(9) Reeva Steenkamp was murdered by Oscar Pistorius, a former Olympic sprinter in South Africa in 2013. He is still in jail, but is unlikely to serve more than five or six years for this crime.
There was once a man they caught because he claimed he hadn't left the state - but the dead bugs on the windshield of his rental car could only have come from California. (10)
There was a man they caught because he'd ordered the knife on Amazon. (11)
There was a man they caught because his name was on the Starbucks cup in her trash. (12)
There was a man who was told that his wife's body had been found in the woods. He arrived on the scene and instead of running toward the police tape, he ran to the exact spot where he'd left her body. (13)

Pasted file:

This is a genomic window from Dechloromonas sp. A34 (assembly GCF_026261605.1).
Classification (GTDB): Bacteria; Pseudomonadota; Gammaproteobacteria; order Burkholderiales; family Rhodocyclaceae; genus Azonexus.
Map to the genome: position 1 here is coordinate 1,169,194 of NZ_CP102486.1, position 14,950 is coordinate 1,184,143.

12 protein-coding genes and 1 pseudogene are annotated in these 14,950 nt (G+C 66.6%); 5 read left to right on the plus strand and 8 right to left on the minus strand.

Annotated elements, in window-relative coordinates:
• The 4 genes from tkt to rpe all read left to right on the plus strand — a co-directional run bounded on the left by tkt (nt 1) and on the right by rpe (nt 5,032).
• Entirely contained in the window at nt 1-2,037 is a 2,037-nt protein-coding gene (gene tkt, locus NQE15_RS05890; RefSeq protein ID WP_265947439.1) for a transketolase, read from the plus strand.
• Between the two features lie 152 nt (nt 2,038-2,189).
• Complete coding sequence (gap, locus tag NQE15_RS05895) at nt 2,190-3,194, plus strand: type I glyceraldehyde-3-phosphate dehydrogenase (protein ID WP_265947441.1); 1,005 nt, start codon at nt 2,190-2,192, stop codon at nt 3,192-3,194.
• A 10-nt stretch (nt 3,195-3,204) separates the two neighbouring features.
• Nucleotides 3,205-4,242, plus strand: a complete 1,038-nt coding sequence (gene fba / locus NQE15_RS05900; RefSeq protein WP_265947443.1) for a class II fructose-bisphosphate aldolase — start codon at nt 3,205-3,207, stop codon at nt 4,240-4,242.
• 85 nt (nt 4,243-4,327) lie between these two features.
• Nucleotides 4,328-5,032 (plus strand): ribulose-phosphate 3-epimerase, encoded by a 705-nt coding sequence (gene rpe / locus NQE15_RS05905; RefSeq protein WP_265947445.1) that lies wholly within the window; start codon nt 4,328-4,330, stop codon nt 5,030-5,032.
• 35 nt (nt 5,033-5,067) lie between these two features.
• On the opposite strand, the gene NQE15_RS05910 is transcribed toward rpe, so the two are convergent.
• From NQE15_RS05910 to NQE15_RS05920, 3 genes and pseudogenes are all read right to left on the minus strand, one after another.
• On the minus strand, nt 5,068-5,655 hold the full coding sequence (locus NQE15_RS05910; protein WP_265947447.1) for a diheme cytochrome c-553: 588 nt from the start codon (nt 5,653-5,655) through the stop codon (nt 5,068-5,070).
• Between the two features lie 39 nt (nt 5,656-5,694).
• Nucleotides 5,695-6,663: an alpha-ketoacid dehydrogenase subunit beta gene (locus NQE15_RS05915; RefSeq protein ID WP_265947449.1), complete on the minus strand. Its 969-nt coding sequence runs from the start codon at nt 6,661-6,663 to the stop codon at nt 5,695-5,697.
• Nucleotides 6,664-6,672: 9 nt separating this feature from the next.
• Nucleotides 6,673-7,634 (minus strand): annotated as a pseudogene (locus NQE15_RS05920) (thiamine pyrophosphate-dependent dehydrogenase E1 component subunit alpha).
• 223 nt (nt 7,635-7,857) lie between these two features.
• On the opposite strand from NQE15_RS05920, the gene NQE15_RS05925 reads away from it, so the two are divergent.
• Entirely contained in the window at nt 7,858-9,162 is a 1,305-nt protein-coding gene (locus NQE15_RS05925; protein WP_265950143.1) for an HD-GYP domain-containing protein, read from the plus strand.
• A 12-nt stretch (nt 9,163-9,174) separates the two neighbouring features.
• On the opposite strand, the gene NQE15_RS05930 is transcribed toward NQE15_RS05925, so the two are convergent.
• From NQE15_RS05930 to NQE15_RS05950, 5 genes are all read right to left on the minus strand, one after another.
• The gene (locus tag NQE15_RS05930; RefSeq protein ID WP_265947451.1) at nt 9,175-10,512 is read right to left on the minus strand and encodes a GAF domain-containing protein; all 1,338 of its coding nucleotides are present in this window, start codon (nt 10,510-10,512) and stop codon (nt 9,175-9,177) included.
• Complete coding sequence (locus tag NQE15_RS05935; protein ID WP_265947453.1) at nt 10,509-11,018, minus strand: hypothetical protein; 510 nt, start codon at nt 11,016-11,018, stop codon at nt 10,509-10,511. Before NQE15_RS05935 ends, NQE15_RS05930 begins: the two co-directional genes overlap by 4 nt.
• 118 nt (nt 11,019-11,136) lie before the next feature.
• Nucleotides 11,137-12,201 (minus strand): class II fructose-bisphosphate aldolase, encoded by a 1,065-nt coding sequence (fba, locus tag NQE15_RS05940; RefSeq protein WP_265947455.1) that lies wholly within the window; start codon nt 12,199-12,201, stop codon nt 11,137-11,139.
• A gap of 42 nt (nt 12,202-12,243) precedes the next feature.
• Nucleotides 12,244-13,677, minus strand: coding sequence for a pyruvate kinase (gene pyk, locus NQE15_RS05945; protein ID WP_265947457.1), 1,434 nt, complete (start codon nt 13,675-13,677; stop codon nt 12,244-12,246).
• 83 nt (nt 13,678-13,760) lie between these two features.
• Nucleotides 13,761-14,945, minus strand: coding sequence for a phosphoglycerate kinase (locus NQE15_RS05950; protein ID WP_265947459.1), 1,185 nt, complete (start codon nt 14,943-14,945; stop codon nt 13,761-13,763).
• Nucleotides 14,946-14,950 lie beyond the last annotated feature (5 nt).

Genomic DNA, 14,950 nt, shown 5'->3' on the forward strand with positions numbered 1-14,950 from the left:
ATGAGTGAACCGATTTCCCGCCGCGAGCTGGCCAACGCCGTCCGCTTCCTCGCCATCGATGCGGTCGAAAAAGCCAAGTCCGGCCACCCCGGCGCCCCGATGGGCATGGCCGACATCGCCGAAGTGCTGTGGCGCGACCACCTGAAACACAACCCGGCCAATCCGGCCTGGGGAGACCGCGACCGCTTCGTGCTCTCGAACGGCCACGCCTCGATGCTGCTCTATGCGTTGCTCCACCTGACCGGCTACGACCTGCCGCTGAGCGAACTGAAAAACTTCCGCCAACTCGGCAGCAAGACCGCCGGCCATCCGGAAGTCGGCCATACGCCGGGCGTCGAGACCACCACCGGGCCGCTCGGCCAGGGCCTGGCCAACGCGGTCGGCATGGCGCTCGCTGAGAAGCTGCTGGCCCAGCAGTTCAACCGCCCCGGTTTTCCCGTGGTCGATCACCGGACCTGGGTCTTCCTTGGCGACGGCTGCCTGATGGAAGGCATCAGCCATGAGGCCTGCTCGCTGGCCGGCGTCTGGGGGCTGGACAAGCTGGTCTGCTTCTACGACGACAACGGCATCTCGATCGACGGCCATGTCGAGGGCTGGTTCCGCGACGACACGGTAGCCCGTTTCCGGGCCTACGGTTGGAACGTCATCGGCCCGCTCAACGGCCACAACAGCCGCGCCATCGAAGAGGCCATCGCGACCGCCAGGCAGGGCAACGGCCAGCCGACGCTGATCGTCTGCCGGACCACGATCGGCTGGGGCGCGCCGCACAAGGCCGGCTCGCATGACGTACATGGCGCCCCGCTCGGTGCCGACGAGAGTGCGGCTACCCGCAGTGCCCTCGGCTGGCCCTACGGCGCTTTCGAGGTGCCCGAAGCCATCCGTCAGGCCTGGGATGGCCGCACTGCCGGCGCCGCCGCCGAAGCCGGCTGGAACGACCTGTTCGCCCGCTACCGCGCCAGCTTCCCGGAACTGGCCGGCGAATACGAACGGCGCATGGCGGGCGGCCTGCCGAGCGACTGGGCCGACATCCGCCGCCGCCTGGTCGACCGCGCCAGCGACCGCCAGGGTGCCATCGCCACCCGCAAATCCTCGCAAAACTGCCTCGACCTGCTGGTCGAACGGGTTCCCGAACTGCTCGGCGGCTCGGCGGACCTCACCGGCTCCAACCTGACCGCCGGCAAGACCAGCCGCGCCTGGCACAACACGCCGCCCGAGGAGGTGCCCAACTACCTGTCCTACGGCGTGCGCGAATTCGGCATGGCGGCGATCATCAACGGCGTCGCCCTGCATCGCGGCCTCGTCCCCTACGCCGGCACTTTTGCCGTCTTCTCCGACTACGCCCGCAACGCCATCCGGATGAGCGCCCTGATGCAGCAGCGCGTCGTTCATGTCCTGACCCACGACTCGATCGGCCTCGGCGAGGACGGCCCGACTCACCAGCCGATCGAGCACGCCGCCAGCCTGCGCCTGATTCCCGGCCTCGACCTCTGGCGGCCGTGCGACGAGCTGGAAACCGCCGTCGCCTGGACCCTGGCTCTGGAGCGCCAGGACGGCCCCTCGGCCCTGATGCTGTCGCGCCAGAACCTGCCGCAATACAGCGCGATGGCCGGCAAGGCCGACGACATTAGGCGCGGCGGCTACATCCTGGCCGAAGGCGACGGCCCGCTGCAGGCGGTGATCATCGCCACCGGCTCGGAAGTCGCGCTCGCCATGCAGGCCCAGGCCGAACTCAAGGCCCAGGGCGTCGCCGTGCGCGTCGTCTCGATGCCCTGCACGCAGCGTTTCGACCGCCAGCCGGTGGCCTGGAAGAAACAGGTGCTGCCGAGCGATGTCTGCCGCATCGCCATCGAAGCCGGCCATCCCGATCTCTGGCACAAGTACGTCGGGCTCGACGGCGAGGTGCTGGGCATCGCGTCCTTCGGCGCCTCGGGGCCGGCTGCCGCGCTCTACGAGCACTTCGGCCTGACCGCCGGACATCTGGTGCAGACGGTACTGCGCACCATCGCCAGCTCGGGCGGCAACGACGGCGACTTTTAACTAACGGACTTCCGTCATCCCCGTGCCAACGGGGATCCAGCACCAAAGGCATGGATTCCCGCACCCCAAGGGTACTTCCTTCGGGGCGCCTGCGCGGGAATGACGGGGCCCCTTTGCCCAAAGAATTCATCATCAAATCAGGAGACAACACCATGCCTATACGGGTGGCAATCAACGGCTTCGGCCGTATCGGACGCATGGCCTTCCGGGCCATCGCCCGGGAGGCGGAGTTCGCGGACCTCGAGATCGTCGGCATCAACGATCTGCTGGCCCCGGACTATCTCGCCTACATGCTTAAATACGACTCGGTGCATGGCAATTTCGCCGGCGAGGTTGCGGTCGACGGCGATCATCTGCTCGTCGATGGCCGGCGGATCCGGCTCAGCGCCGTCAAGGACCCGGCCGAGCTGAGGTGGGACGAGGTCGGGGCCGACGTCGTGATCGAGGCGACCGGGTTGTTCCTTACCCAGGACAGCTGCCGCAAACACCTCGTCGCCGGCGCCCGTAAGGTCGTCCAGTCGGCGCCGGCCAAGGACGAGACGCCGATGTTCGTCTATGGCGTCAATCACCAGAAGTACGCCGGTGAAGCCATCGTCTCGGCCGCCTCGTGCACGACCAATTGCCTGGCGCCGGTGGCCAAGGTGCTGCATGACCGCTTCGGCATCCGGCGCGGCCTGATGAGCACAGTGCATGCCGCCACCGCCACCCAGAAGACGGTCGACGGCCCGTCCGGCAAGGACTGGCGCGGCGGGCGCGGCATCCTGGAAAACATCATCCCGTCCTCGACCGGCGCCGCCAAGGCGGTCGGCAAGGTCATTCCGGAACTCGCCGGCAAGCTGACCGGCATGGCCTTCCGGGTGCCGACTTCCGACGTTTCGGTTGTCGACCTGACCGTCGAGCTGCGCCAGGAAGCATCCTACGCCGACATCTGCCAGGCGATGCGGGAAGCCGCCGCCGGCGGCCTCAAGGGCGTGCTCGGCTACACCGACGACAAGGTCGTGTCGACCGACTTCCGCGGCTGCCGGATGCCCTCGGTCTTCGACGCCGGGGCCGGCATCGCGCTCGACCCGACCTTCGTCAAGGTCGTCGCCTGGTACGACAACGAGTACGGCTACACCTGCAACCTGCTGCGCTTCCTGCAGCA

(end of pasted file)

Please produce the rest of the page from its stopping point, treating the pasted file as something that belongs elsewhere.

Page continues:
There was a guy whose claim of earlier consensual sex fell apart because his semen was in her body, but not in her underwear or pants. "Because dead women," the prosecutor explained, "don't stand up." (14)
There was a woman (15) who managed to cut her captor's driver's license into twenty little pieces and swallow them so when they found her body his ID would be in her stomach. And they arrested him. They brought him in for questioning. But they never pressed charges against him. (page 386)
My explanation of passage #2:
(10) Vincent Brothers killed his wife, his mother-in-law, and his three children. He created an alibi for himself by flying to Ohio to visit his brother. From there, he drove a rental car to Bakersfield, California and murdered his family before returning back to Ohio. Forensic entomologists showed that there were insects native to states west of the Rocky Mountains on the rental car's windshield. Odometer readings also supported the round-trip to California. Brothers was sentenced to death.